A never-seen-before illustration from All Yesterdays, my book with John Conway and Darren Naish. Yes, these are “shrink-wrap” reconstructions of birds again. A pelican and a shoebill stork as interpreted by clueless future palaeontologists.
For All Yesterdays, John Conway had illustrated a vulture reconstructed with a bat-like flying membrane instead of feathers. Here, I take the opposite stance by whimsically dressing out a pterosaur with bird-like feathers instead of wing membranes. Perhaps future palaeontologists may make the same mistake.
An Infernocyon, a nocturnal predator of small animals from the planet Snaiad, my world-building and speculative zoology project. I’m proud to announce that access to Snaiad has been restored, after a hiatus of 4 years.
A popular motif in classical mythology is that of Zeus turning into a swan and raping a maiden named Leda in a fit of lust. Here, I imagined the same scenario with the closest animal there was to a “giant swan,” a flying reptile known as Zhejiangopterus. The impossible union has unfortunately resulted in the monster piercing the maiden through the heart.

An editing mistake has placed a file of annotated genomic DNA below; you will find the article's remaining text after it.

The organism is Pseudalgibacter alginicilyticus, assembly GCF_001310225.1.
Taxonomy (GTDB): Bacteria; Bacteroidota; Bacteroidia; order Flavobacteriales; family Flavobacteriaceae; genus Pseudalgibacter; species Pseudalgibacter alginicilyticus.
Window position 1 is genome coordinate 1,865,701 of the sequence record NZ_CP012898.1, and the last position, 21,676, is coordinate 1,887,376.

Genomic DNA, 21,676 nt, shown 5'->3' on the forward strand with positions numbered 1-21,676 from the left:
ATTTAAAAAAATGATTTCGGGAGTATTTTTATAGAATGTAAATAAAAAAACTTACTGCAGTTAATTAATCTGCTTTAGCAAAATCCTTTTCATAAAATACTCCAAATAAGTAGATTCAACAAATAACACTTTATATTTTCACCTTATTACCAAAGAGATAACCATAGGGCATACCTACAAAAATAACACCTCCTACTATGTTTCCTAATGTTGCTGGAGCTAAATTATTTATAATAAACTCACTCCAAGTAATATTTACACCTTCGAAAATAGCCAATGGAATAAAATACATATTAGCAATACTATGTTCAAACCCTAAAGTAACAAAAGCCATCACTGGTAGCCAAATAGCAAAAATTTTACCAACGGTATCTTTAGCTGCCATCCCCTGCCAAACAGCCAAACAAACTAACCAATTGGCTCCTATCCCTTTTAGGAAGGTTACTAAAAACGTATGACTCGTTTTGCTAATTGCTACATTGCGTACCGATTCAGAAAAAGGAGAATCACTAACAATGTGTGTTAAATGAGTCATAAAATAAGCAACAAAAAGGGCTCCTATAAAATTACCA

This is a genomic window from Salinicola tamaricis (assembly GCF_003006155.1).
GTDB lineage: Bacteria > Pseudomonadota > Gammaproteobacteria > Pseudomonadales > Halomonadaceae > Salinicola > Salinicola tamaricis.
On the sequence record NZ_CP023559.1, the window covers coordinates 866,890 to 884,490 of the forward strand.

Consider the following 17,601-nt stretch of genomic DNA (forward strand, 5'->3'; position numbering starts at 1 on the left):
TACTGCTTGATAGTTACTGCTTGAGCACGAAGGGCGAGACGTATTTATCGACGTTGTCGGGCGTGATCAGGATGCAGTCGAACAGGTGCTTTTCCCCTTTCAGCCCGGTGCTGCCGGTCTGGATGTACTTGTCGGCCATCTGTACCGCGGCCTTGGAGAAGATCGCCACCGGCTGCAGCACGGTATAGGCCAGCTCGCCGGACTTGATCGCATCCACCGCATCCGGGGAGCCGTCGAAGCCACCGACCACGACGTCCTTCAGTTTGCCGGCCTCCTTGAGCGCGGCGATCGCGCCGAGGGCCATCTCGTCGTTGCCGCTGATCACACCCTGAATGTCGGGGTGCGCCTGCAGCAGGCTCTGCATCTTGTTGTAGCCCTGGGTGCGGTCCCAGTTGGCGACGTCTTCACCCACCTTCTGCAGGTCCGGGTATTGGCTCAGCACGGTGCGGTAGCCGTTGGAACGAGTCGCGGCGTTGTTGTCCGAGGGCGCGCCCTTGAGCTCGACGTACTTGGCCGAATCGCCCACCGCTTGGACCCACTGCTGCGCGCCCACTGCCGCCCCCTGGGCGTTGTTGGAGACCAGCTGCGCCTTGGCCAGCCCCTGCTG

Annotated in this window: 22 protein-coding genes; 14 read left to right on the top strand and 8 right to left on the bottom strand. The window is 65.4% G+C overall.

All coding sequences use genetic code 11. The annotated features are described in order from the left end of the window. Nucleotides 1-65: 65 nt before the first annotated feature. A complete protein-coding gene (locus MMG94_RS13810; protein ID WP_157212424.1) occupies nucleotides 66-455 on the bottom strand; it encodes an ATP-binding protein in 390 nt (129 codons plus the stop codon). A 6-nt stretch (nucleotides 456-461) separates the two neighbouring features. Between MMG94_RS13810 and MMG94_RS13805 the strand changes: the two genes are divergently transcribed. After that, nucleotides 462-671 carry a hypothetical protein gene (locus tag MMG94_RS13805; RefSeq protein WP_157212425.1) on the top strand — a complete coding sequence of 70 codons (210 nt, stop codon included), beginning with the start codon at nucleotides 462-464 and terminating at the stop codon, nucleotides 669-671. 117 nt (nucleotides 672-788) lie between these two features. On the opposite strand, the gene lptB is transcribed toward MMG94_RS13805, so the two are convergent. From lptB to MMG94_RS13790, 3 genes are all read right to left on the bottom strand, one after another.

A “clobberer,” an omnivorous animal from another planet. Thinking a lot about “proper” aliens for a while - creatures that have all the trappings of parallel evolution from developing in an Earth-like ecosystem, but all the “contingent” details - such as sense organs, musculature, integument, jaws, etc. as different as possible.
Sketch of a hypothetical flying gecko. Its toe-pads have evolved into frond-like creatures that help it fly like a bird or a pterosaur. Speculative evolution inspired by Darren Naish’s “Squamozoic” project.